“I couldn’t have told you what but I knew something in finance would be interesting,” he says.
When Bennett graduated in 1981, the UK was in the grip of a recession and jobs were in short supply. He had moved south to London to find a job but an advert in the Yorkshire Post for a consultant at Reed Stenhouse (now Aon Consulting) lured him back North and gave him his first job on its graduate trainee programme.
In all Bennett spent 12 years with the consultancy. “They kept promoting me. “By the end, I was a consultant with a portfolio of consultancies. That was back in the good old days when you were a bit like a GP and you consulted on everything. I used to do manager selection before it got very specialised and got to know asset managers.”
One of the firms he covered was Britannia Asset Management, which was looking for someone to grow the retail side of the business. “My career took a complete 180-degree turn, I went from the buy side to the sell side of the business.”
Having never worked in that part of the industry he says it was a steep learning curve, both for him and the business.
“I got a blank sheet of paper with a few names on it. They did not really know anything about mutual funds and neither did I.”
Bennett clearly enjoyed the experience as four years later he found himself doing a similar job with Aegon Asset Management. Britannia had acquired a large book of business from Scottish Amicable and with it came a lot of staff. Bennett says he realised at the time it would take time for everything to settle down and progress at Britannia was likely to be slow until it was all done. He got a call from Aegon and again took on the challenge of growing the retail business.
Bennett sees his role as broadening and deepening the business’s current reach.
Aegon Asset Management has established a reputation as a fixed income and ethical manager but Bennett says the equity funds can sometimes be overlooked. “If people looked at us historically, people by and large would say we have a fixed income, and probably ethical, background but that overlooks the fact that certainly we have got superb retail equity performance.”
He says that retail demand for the Aegon range has held up over the last 12 months or so and, unlike some companies, he says it has seen net inflows rather than redemptions over this period.
He attributes part of this to the distribution model. By using intermediaries, investors are more likely to understand the product and select the right one. For this reason, he says the business will remain intermediary-only.
Without the huge marketing budget of some of its rivals, Bennett says Aegon Asset Management has to work to target its audience specifically. On the retail side, this means IFAs, particularly businesses that are trying to become more professional.
As a result, he remains relaxed about the outcome of the RDR and says it will bring benefits to the industry.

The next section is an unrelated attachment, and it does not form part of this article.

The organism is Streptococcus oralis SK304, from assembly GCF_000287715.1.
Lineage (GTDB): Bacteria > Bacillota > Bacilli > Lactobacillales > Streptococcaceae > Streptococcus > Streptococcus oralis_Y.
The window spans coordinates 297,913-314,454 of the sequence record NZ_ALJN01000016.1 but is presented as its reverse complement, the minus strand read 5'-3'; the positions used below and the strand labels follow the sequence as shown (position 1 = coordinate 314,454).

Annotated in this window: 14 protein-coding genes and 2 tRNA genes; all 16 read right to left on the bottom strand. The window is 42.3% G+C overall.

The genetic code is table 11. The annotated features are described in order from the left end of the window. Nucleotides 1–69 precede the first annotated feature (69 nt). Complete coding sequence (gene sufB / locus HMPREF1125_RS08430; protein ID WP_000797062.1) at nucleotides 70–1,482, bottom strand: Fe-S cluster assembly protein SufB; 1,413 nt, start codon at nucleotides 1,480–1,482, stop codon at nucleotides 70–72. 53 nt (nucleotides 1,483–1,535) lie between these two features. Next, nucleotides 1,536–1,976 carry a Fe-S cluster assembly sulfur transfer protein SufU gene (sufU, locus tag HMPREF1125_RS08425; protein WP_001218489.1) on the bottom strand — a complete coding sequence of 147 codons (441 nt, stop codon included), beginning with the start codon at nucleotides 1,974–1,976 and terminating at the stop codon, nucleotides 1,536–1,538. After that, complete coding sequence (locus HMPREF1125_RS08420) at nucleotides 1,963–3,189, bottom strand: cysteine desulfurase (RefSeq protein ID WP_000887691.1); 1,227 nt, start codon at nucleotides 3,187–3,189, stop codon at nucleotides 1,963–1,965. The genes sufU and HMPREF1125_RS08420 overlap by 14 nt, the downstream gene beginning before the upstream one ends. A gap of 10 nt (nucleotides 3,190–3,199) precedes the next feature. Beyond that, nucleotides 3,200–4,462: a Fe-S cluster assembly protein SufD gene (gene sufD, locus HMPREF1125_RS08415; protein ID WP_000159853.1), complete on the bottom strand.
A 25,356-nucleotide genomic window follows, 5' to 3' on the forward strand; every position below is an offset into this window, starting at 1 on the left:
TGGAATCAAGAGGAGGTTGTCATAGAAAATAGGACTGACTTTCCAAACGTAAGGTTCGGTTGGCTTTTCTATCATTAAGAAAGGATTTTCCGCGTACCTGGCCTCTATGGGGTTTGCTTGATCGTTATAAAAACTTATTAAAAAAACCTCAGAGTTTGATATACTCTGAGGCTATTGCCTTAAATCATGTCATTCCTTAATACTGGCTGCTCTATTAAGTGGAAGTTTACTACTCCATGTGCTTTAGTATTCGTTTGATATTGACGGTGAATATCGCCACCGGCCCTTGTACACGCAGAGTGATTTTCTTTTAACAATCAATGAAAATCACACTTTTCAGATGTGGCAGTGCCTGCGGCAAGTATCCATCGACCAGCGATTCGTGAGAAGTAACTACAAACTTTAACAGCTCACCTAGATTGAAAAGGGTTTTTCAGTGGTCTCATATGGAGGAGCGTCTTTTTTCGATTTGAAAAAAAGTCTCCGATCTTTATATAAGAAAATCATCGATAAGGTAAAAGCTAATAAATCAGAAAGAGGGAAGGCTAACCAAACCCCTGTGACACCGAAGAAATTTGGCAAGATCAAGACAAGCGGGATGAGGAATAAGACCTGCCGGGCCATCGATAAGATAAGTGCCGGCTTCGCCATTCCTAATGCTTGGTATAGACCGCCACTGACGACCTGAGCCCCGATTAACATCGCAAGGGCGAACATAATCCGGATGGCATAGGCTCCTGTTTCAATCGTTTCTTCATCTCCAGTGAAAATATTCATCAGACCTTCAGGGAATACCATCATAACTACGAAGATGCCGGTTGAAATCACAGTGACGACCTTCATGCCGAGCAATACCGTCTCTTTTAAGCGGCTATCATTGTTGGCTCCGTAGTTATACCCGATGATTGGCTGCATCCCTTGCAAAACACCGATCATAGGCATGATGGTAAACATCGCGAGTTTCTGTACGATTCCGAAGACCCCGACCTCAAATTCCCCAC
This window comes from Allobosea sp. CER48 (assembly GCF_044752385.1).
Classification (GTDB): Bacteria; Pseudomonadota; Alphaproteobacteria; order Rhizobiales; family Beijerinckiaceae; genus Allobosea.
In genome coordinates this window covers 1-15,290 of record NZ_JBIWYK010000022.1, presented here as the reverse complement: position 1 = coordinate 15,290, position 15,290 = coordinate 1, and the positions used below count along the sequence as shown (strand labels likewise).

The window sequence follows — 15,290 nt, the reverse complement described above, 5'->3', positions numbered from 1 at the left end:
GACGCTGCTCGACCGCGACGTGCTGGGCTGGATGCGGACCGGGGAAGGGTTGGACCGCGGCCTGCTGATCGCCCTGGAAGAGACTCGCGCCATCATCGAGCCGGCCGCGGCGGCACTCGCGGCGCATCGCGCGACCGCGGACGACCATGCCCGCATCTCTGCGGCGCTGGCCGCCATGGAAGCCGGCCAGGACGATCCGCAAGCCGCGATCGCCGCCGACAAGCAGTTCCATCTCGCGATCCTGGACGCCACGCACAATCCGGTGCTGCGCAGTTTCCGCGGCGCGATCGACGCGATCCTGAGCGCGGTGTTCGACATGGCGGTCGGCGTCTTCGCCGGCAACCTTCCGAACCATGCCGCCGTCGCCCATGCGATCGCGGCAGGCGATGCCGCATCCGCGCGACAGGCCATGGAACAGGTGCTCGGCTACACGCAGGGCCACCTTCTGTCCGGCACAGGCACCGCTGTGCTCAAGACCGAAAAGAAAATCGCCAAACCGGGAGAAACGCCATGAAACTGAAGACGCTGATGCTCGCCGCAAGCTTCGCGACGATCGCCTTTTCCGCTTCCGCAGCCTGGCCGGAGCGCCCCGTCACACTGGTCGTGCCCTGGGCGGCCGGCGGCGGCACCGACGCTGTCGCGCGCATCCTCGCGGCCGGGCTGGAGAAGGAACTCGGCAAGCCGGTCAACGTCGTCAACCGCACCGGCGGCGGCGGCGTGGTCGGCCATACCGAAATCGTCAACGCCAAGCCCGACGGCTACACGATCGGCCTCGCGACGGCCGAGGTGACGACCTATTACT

“We can argue about the detail but I do not think anyone can argue with increased professionalism, better capitalised IFAs, better levels of education, models at least go some way to ensuring there is not bias in product.”
Bennett is also involved in the institutional sales for the business and says the two parts are very complementary and offer the opportunity to use the experience from one area to help the other.
“We have got some really good strategic thinking from the multi-asset group and we have got a great institutional product called the asset allocation service, so we are looking at can we take some of that thinking and translate it into the retail market?”
The influence can also go the other way and he says they are looking at successes from the retail side being applied to the institutional market.
“It works the other way round, of course. Take our high-alpha UK equity proposition, is this something we can take to the institutional market?”
Other areas for development for the retail market are long/short equity funds and UK equity income.
“It is more about, what is the right structure for long/short capabilities, so we are looking at that. The other thing we are looking at, probably a gap in our armoury, is UK equity income.”
Overall demand for funds in the business has held up but Bennett says it has been a quiet Isa season.
“The current environment has frightened some people into inertia. The things that have held up are areas like pension investing.”
Bennett can also take some comfort from the fact that the UK business has fared much better than the equivalent market in Europe.
He recently took on responsibility for growing the Aegon AM business outside the EU. “We launched a Dublin range of funds just over a year ago. That was about planting a flag, just demonstrating that we have pan European aspirations.”
The Aegon group is a Dutch company and has many linked businesses to use to grow into this new market but it has been a challenging time for anyone seeking to get European retail investors to invest.
“If you look at the fund flows in Europe last year, the UK has held up reasonably well – that is probably due to the quality of the intermediation, whereas the European retail market ran for the hills, with massive net redemptions.”
This leads Bennett to face quite some challenge in his efforts to expand the Aegon Asset Management business into new markets, many of which are dominated by local banks.
“We have to step up to that plate, that is the challenge but what an opportunity.”
Education: BA Economics, University of Leeds
Career: Aon Consulting 1982-94, Britannia Asset Management (now Ignis) 1994-98 and Aegon Asset Management 1998 to date
Likes: Spread betting
Drives: Mercedes ML
Book: Trilobite by Richard Fortey
Film: Blade Runner
Album: Largo by Brad Mehldau
Career ambition: Building a successful pan-European distribution organisation
Life ambition: To see my children happy and in their late 60s
If I wasn’t doing this I would be…Painting in Mallorca